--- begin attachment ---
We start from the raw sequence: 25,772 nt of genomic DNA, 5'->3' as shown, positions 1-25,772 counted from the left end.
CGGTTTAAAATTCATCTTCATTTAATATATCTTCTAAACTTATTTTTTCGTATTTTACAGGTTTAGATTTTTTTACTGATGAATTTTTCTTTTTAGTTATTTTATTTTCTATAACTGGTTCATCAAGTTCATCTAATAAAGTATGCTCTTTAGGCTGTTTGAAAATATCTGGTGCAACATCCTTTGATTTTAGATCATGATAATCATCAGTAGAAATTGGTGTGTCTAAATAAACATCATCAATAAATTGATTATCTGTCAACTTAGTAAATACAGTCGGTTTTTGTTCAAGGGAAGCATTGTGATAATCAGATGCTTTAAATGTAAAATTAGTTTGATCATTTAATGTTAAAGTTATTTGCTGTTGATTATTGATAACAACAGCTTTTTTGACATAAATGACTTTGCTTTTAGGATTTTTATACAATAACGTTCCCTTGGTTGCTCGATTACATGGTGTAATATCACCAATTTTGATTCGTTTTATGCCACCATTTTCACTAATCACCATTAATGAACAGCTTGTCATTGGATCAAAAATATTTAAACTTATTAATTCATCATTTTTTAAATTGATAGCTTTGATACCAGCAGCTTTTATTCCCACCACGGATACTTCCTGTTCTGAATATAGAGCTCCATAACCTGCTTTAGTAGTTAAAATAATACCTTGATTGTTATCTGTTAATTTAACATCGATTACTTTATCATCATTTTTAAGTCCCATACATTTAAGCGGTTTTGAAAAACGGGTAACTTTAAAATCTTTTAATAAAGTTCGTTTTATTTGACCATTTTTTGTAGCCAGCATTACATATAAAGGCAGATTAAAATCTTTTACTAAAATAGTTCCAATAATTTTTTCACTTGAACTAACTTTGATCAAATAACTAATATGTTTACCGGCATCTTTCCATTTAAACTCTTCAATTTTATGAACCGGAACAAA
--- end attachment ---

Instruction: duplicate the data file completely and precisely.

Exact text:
We start from the raw sequence: 25,772 nt of genomic DNA, 5'->3' as shown, positions 1-25,772 counted from the left end.
CGGTTTAAAATTCATCTTCATTTAATATATCTTCTAAACTTATTTTTTCGTATTTTACAGGTTTAGATTTTTTTACTGATGAATTTTTCTTTTTAGTTATTTTATTTTCTATAACTGGTTCATCAAGTTCATCTAATAAAGTATGCTCTTTAGGCTGTTTGAAAATATCTGGTGCAACATCCTTTGATTTTAGATCATGATAATCATCAGTAGAAATTGGTGTGTCTAAATAAACATCATCAATAAATTGATTATCTGTCAACTTAGTAAATACAGTCGGTTTTTGTTCAAGGGAAGCATTGTGATAATCAGATGCTTTAAATGTAAAATTAGTTTGATCATTTAATGTTAAAGTTATTTGCTGTTGATTATTGATAACAACAGCTTTTTTGACATAAATGACTTTGCTTTTAGGATTTTTATACAATAACGTTCCCTTGGTTGCTCGATTACATGGTGTAATATCACCAATTTTGATTCGTTTTATGCCACCATTTTCACTAATCACCATTAATGAACAGCTTGTCATTGGATCAAAAATATTTAAACTTATTAATTCATCATTTTTTAAATTGATAGCTTTGATACCAGCAGCTTTTATTCCCACCACGGATACTTCCTGTTCTGAATATAGAGCTCCATAACCTGCTTTAGTAGTTAAAATAATACCTTGATTGTTATCTGTTAATTTAACATCGATTACTTTATCATCATTTTTAAGTCCCATACATTTAAGCGGTTTTGAAAAACGGGTAACTTTAAAATCTTTTAATAAAGTTCGTTTTATTTGACCATTTTTTGTAGCCAGCATTACATATAAAGGCAGATTAAAATCTTTTACTAAAATAGTTCCAATAATTTTTTCACTTGAACTAACTTTGATCAAATAACTAATATGTTTACCGGCATCTTTCCATTTAAACTCTTCAATTTTATGAACCGGAACAAA